St. Jude Medical Inc said its own internal investigation showed damage to one of its Durata debfibrillator lead wires that sparked investor concern last week was not caused by the same type of abrasion which forced the recent recall of its older Riata leads.
The Riata leads were recalled after the silicone coating around the wires eroded at a higher than expected rate. But the Durata lead abrasion was instead caused by scraping against another object within the body.
Defibrillators are implanted devices that use a brief electric shock to the heart to restore normal heartbeat.
Shares of the medical device maker fell 6 percent on June 12 after a physician report filed with U.S. regulators said a Durata lead wire had failed in a single patient -- raising fears of another product recall.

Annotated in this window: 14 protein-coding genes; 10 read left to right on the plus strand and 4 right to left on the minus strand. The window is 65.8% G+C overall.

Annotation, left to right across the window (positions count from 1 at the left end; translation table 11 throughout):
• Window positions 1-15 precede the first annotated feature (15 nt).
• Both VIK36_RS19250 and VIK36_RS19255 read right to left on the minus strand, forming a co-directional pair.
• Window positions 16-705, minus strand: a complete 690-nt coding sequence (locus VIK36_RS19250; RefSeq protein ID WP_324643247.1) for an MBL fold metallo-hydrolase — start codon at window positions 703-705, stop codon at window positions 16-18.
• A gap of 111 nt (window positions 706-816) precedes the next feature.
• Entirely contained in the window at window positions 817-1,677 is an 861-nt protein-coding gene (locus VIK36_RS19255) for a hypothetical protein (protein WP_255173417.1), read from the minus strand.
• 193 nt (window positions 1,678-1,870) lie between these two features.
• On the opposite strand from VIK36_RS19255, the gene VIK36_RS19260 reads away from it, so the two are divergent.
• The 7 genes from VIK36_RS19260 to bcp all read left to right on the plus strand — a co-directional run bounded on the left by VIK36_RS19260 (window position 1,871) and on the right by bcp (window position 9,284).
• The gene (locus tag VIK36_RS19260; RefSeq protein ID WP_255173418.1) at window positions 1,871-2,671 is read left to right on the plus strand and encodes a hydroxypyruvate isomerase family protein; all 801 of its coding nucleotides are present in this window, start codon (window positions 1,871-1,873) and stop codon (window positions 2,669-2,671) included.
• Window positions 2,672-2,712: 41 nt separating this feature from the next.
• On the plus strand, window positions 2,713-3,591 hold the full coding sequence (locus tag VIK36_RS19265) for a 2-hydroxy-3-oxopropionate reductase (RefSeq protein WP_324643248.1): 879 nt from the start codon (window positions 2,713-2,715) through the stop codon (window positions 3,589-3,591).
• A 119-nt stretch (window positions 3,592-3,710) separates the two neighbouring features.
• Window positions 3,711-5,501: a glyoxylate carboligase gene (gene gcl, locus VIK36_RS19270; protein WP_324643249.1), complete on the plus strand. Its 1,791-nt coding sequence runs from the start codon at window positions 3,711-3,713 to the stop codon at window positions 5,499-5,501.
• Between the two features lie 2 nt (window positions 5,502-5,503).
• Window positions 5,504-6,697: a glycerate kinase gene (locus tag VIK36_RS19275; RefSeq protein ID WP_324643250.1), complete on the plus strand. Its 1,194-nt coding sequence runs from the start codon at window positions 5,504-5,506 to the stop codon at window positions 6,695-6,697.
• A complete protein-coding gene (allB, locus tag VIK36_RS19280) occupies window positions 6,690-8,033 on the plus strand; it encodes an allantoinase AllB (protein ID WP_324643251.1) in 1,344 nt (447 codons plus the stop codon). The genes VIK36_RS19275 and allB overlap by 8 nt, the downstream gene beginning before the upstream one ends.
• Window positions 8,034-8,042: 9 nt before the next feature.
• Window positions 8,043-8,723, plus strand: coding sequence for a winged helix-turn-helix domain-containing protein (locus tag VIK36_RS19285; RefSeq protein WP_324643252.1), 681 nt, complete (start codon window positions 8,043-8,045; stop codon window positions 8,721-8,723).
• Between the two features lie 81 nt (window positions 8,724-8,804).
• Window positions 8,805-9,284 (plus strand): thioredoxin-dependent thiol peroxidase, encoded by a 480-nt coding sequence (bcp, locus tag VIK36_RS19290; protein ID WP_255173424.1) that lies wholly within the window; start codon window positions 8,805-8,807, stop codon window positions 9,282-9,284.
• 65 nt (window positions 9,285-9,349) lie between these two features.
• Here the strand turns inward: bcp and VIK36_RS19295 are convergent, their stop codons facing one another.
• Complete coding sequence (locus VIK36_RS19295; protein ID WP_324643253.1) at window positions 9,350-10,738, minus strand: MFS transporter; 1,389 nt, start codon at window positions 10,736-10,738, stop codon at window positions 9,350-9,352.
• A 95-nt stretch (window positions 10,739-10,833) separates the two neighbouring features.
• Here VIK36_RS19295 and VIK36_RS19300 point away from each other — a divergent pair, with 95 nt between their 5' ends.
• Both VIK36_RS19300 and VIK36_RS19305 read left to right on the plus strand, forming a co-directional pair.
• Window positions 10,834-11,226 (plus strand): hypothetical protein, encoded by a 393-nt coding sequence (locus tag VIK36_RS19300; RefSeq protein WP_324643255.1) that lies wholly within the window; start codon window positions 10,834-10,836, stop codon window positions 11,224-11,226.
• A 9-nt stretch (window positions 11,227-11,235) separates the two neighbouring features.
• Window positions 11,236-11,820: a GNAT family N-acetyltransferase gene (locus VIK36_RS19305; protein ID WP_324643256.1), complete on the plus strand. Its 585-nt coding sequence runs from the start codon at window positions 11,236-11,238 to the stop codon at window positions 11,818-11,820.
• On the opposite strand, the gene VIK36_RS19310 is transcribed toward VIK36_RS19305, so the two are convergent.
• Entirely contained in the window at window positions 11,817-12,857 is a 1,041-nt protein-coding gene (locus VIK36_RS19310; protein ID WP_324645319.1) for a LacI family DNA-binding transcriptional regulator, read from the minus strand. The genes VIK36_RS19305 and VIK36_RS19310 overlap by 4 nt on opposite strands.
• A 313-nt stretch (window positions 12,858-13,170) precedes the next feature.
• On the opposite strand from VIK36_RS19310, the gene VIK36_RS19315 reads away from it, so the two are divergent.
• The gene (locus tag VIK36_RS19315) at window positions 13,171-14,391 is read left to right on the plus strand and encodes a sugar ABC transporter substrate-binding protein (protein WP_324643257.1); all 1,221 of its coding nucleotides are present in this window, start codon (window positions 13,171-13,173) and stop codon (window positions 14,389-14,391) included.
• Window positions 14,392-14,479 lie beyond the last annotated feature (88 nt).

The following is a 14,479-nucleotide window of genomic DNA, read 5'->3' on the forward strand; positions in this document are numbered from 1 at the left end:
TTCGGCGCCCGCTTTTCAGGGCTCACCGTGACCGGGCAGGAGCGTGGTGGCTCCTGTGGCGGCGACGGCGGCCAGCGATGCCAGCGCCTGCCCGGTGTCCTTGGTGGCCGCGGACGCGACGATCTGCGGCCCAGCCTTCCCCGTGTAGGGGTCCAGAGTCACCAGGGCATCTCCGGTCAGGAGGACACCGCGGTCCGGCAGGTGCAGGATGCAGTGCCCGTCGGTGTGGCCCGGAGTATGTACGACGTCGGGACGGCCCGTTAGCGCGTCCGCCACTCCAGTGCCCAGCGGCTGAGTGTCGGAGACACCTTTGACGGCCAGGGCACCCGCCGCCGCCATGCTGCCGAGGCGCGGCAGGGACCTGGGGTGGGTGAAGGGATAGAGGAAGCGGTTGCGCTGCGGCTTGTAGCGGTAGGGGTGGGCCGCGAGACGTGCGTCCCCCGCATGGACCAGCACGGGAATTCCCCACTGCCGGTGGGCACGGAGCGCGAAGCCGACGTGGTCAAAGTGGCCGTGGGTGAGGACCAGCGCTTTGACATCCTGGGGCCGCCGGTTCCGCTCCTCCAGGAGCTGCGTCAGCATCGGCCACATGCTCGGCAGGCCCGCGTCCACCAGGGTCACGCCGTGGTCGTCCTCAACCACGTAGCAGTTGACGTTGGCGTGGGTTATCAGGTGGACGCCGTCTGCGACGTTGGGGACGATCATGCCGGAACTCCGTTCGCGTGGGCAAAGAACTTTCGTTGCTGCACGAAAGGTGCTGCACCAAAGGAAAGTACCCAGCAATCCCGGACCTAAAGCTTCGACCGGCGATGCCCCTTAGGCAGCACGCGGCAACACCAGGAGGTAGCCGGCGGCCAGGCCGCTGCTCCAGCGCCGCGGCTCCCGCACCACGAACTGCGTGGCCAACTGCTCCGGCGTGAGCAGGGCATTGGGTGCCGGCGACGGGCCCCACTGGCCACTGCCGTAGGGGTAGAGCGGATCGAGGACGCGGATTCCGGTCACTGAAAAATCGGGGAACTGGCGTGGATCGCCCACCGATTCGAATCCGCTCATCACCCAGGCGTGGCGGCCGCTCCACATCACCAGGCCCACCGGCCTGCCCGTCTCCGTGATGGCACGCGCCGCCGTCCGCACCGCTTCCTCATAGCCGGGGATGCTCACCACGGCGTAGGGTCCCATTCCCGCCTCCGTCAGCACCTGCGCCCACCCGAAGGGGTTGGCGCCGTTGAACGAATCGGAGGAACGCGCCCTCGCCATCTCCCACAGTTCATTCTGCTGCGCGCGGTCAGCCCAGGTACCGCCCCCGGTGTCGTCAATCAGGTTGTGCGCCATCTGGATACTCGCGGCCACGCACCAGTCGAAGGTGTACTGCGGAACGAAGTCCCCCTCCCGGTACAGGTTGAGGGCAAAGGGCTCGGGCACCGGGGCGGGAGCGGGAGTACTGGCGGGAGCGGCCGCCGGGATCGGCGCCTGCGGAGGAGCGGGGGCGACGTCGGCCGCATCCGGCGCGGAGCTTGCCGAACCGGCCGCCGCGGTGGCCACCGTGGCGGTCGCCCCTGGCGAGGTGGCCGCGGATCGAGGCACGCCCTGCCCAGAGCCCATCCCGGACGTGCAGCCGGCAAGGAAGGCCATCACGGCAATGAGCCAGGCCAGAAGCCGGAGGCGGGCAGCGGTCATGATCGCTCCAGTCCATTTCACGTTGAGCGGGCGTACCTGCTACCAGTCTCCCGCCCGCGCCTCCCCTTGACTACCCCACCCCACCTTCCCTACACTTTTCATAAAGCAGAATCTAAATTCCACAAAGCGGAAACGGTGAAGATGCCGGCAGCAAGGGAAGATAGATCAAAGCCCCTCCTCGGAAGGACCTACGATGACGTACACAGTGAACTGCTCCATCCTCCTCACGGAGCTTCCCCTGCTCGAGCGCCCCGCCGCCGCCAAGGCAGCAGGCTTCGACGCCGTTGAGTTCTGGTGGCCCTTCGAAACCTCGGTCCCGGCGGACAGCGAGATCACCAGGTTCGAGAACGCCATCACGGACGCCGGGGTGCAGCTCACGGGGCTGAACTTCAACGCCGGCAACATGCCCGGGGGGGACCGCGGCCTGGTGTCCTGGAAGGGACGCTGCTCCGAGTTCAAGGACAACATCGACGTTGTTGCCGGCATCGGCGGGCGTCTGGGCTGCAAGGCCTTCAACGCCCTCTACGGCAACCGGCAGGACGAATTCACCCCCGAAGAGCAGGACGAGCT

St. Jude late on Friday said the Durata lead was removed from a patient at a Florida hospital and then examined there by one of the company's senior lead investigators.
"Our analysis indicates the damage to the Durata lead is consistent with external abrasion from contact with a calcified, or hardened, heart valve" or possibly from contact with another implanted lead, the device maker said in a release.
The company said the abrasion was "different from the inside-out abrasion" seen in the Riata leads.
Shares of St. Jude, which announced its findings shortly before the close of trading on the New York Stock Exchange, ended up 96 cents, or 2.6 percent, at $37.90.
(Reporting By Ransdell Pierson; Editing by Bernard Orr)